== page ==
Monday, August 15, 2011

MCTM thinking

Marty Hogan @ Flickr
I didn't get to go to a lot of sessions at MCTM this year, as I only went one day and had to present a workshop twice.  But the three I did get to provoked a lot of thinking.

One session was a teacher sharing her structure for long division. She has a very clear and concrete worksheet style sheet they fill in.  Some people would call this terrible, some would call it terrifically clear.  What I love is that she was sharing her work that made a difference for students.  Her goal was to make visible the parts of long division that were transparent to her students.  She works with students that have failed in math before, accumulated negative attitudes and feel sentenced to math class.  With traditional long division instruction, she felt there were parts hidden from the students. Not knowing how to do those parts or even that those parts were there, they can't do long division despite being in high school.  The teacher noticed with these sheets she had developed that the students were more engaged, felt like they could do it, achieved a higher success on these problems, and were able to move on.  It connected for me with hearing Paula Lancaster talk about the benefits of structure in Universal Design. The teacher next to me asked lots of great questions: "were students able to use this structure without the sheets?" to "what was it about this structure that helped students?"

Another session was Danielle Seabold from Kalamazoo Regional Ed Service Agency. She connected the new Common Core standards for literacy to those for mathematics.  Nice for me to see was that many of the strategies from Mosaic of Thought have appeared in the CCSS and I love how those transfer to mathematics.  But more specifically, the Common Core has a Literacy in Technical Subjects component. Danielle did a great job leading a discussion about these, prompting us to look for connections and consider applications and opportunities.  She links to many CCSS resources at her blog.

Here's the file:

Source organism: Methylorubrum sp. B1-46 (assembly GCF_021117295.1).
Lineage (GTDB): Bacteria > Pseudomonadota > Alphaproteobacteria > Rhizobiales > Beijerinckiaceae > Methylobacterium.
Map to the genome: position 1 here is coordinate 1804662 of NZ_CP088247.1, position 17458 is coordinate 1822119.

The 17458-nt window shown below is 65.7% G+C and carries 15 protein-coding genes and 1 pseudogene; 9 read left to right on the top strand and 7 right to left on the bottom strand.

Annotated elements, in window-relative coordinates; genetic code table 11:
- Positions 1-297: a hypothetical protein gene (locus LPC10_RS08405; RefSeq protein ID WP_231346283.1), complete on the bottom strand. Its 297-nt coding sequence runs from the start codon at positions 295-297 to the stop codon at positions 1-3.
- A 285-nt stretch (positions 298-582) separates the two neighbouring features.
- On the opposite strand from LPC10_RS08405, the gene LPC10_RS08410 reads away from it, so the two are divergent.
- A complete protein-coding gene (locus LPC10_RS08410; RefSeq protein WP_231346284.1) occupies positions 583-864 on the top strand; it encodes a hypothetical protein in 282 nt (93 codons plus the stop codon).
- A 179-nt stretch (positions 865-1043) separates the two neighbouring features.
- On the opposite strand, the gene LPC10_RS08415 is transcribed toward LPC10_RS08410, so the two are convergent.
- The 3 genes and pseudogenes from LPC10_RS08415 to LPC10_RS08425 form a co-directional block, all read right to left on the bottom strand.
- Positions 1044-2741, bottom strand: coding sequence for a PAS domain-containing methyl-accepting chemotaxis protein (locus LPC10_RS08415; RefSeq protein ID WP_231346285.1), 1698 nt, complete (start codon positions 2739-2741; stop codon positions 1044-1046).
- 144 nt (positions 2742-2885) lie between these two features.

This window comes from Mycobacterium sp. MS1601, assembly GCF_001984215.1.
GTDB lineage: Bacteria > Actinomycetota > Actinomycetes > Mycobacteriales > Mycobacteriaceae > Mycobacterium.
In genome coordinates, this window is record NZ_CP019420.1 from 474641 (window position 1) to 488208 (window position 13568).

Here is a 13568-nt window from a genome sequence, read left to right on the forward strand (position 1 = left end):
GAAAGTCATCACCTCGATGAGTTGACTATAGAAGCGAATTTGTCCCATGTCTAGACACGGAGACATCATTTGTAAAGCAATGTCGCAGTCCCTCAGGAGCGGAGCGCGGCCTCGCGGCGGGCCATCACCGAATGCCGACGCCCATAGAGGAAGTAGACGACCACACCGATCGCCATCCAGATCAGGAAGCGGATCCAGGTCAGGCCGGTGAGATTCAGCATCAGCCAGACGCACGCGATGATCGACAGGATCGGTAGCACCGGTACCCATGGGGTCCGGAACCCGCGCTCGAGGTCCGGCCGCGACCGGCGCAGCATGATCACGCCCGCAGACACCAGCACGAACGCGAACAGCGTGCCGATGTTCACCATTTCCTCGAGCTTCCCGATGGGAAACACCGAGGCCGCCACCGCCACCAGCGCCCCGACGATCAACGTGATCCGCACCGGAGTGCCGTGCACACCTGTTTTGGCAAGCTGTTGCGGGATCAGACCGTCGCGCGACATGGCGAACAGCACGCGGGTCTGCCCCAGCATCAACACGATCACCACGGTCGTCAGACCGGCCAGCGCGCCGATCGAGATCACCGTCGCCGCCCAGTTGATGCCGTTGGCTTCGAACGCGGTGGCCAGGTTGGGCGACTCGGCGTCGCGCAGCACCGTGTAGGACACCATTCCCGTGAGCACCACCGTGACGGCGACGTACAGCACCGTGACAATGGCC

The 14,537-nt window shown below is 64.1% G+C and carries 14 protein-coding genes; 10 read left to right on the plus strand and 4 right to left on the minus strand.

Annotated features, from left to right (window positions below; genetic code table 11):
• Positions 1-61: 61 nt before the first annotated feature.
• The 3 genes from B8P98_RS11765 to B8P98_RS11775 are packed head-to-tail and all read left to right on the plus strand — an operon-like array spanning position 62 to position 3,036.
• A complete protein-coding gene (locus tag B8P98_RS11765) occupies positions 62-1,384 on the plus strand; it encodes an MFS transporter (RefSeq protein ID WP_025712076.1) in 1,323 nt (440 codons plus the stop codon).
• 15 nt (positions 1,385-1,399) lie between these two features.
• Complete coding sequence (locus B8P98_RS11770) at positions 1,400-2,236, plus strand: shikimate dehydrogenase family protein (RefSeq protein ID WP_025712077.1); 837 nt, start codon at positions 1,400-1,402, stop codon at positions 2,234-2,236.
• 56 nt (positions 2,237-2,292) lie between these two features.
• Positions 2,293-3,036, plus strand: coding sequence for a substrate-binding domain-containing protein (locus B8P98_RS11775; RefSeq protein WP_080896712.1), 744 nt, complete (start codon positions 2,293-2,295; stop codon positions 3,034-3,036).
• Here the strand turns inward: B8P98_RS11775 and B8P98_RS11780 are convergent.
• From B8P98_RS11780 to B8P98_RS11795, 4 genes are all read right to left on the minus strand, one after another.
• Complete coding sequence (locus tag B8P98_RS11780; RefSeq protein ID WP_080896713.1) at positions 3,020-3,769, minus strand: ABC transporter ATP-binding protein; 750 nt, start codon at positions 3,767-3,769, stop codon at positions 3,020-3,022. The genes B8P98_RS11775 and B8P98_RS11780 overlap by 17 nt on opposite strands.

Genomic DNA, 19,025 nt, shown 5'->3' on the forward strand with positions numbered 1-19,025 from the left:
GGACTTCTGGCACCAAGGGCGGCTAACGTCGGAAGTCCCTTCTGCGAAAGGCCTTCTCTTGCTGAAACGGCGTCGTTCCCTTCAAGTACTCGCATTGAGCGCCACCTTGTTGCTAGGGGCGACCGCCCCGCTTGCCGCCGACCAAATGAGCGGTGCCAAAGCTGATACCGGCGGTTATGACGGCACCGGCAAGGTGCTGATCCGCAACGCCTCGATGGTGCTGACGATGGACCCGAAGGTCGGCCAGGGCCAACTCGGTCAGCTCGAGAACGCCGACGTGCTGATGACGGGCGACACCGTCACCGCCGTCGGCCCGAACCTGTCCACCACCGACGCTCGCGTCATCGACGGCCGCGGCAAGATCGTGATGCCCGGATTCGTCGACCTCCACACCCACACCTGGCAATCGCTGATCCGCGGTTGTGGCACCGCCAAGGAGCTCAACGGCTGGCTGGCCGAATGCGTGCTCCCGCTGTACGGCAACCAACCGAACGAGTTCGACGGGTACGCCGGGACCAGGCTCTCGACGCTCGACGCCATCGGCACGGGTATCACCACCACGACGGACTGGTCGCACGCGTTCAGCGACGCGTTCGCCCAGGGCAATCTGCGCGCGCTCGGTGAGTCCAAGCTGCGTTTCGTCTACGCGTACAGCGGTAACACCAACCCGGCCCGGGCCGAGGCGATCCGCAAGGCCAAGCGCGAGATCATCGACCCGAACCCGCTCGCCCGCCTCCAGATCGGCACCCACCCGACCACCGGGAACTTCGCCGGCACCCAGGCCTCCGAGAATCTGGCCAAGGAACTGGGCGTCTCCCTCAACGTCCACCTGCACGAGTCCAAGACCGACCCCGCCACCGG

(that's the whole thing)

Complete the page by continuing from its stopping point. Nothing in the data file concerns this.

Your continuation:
The last session I got to attend was about implementation of Standards Based Grading by Amber Cross and Jason Gubeno from Dansville High School.  Very exciting.  Entirely teacher-led, with great support from administration and buy-in from parents, they have replaced traditional grading over the last three years, inspired by professional development with Carol Commodore and reading including Marzano on grading practice and purpose. They are very happy with the changes this has helped bring about in their students' learning. It has correlated with modest increases in test scores, but more importantly has changed student attitudes and focus.
From PAEC SBG course

Jason and Amber referenced the parachute example to support their intuition about why make the change.  They have a pretty clear system, one reassessment, a lot of emphasis on student accountability.  And they have modeled some excellent reflection in considering what worked and why, and how they might adjust.  I would love from them to write something up for the web about both their practice and their journey.

I was going to send them this great xkcd comic, but then Frank Noschese wrote a great little SBG post on it so I could send that instead.

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